One of Sri Lanka’s smallest national parks, LahugalaKitulana National Park is located in the southern region of the country. It was first designated as a sanctuary on July 1, 1966, and then as a national park on October 1, 1980, when it received its current designation. This is a popular destination for elephant enthusiasts as well as bird watchers and wildlife photographers. The four reservoirs that are located within its boundaries are frequently visited by the locals. The park was established in 1980 as a corridor reserve between the larger Yala-Kumana complex of reserves and Gal Oya National park, and it protects a moist forest and all-grass habitat that is bordered by the Monaragala Road and Hada Oya in the south and the Koranda River in the north, and it is home to a variety of bird species. In addition to the massive Lahugala, Kitulana, Sengamuwa, and Yalpotta tanks, the area’s abundant grass provide an ideal habitat for elephants, particularly during the dry season from July to August, when the small resident population is supplemented by migrant elephants from further afield to increase the numbers around individual elephants. Leopards and sloth bears are present but rarely seen, while other reasonably common large mammals include spotted deer, wild boar, toque macaque, and grey langur. Leopards and sloth bears are also present but rarely seen. Waterbirds abound, including the endemic Sri Lanka jungle fowl and red-faced malkoha, as well as a diverse range of other species. There are three tanks that feed into the Heda Oya reservoir. These tanks have been largely established and provide an abundance of Beru grass, which is a delicacy for elephants and other wildlife. These lakes also provide a haven for a diverse range of birds, both resident and migratory.

Elephant in Lahugala National Park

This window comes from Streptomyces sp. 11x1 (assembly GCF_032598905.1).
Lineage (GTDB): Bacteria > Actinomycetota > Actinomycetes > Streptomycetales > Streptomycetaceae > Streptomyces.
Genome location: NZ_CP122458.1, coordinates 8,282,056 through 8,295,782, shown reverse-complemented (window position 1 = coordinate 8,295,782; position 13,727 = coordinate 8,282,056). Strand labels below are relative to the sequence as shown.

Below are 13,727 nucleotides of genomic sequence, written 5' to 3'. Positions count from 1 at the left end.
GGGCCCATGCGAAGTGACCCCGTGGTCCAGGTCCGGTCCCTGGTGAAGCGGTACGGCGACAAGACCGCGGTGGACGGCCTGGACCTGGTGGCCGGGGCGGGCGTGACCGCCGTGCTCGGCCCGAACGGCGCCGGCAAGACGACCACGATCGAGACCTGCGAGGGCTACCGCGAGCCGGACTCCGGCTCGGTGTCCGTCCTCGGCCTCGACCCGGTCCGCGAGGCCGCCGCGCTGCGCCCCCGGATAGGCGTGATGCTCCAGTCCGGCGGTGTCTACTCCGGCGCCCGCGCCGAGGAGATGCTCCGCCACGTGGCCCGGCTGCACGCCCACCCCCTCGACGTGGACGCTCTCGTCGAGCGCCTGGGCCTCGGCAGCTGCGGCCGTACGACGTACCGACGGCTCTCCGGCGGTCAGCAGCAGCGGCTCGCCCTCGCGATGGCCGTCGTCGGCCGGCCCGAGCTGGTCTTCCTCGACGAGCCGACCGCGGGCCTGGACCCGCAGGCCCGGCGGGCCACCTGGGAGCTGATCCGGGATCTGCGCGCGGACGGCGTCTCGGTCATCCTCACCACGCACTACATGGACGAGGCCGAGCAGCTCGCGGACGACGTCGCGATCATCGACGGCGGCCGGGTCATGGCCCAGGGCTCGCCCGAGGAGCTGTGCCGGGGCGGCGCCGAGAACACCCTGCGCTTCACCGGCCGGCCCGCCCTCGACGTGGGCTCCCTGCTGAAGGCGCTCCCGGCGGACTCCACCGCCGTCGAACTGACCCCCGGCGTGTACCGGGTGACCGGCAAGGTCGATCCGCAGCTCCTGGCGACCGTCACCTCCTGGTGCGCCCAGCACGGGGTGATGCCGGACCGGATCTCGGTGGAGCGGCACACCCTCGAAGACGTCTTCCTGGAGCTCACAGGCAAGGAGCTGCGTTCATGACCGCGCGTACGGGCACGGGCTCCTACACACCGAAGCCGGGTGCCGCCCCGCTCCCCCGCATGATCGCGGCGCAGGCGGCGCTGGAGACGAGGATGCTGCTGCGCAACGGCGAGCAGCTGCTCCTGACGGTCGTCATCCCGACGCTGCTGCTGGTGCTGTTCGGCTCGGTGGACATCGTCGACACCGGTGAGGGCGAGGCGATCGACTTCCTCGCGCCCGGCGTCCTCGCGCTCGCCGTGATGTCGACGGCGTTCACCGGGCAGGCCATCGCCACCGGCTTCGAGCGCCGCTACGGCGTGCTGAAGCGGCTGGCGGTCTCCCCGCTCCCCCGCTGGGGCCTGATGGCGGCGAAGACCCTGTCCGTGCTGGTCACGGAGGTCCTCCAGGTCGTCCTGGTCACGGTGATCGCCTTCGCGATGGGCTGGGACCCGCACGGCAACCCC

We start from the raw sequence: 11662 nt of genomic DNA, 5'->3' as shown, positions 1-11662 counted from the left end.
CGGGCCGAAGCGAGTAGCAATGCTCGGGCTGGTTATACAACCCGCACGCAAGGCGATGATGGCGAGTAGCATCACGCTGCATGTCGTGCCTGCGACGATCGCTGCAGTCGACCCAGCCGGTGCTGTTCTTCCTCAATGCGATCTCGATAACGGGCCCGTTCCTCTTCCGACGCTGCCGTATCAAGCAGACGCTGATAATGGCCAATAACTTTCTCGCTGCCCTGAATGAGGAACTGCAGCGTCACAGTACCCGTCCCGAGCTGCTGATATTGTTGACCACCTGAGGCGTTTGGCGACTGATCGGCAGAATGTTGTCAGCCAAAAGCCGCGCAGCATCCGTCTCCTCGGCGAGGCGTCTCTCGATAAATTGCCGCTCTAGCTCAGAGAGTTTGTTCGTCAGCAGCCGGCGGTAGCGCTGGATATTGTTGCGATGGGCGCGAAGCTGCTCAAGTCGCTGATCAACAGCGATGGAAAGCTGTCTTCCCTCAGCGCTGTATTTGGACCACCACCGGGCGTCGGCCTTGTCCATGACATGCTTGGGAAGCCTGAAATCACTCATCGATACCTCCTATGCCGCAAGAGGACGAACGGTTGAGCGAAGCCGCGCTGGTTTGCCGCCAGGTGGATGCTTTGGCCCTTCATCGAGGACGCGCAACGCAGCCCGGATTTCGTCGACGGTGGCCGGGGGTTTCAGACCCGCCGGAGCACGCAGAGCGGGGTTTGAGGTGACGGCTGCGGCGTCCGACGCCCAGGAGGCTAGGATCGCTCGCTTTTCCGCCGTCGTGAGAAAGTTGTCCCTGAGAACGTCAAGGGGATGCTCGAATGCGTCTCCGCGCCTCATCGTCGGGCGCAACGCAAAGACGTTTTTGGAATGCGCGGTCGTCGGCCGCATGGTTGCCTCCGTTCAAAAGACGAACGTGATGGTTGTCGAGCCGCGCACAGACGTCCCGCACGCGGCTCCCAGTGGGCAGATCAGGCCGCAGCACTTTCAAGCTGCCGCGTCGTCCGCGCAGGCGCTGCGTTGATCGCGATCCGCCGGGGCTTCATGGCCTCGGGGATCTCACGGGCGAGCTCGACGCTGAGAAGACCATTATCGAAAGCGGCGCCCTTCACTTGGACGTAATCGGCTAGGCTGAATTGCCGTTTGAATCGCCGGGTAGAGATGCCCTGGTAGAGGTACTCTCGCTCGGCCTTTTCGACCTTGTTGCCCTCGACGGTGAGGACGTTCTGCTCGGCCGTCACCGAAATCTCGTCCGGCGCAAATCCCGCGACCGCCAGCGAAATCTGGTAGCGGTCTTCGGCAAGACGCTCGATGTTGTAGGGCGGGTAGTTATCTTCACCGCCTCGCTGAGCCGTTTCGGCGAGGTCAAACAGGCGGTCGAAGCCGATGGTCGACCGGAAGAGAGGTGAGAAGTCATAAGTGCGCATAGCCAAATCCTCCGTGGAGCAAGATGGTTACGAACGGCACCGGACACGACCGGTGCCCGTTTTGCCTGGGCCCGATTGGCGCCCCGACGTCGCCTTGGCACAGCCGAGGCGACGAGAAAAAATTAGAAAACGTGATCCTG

Elephant is having his meal at Lahugala National Park | Sri Lanka
Birds in Lahugala National Park | Sri Lanka

Location: Eastern Province, Sri Lanka
Nearest city: Pottuvil
Coordinates 6°53′N 81°40′
E-Coordinates: 6°53′N 81°40′E
Area: 1,554 ha
Established: October 31, 1980
Governing body Department of Wildlife Conservation

The Lahugalakitulana entrance gate and ticket office are located on the north side of the Monaragala Road, approximately 15 kilometers west of Pottuvil, and immediately after passing the Lahugala post office. A jeep safari from Arugambay is the most convenient way to see everything the park has to offer. The internal road network of the park is currently limited to a radius of a few kilometers around the entrance gate and to the shores of Lahugala and Kitulana tanks, both of which are prime elephant habitats, particularly in the afternoon, but plans are in place to extend this radius by a further distance in the near future. The board of Kitulana can be reached by walking across a 150-meter paddy field from the main road west of Lahugala Hospital. The main road also provides direct views of Lake Lahugala, which is about 3 kilometers away to the west. Even if you do not enter the park properly, you can walk to the board of Kitulana across a 150-meter paddy field from the main road west of Lahugala Hospital. The Sengamuwa and Yalpotta can be seen from a distance from the Kotuwehera Raja MahaTample, as can the Sengamuwa itself. Sri Lanka is one of the best places in the world to observe birds, and it is a true haven for bird watchers of all levels of experience and expertise. In recent years, the activity has increased in popularity, particularly around bird sanctuaries and wetlands reserves in southern Thailand’s southeast region, where the mild climate is ideal for migrating birds. Elephants abound on the east coast, and they are enormous. A safari through the Lahugala National Park will almost certainly result in sightings of the magnificent herds of elephants, but you will almost certainly also come across some lore elephants. The tropical climate and exotic landscape of Sri Lanka’s paradise make it a true haven for bird and animal enthusiasts from all over the world who come to enjoy the island’s natural wonders.

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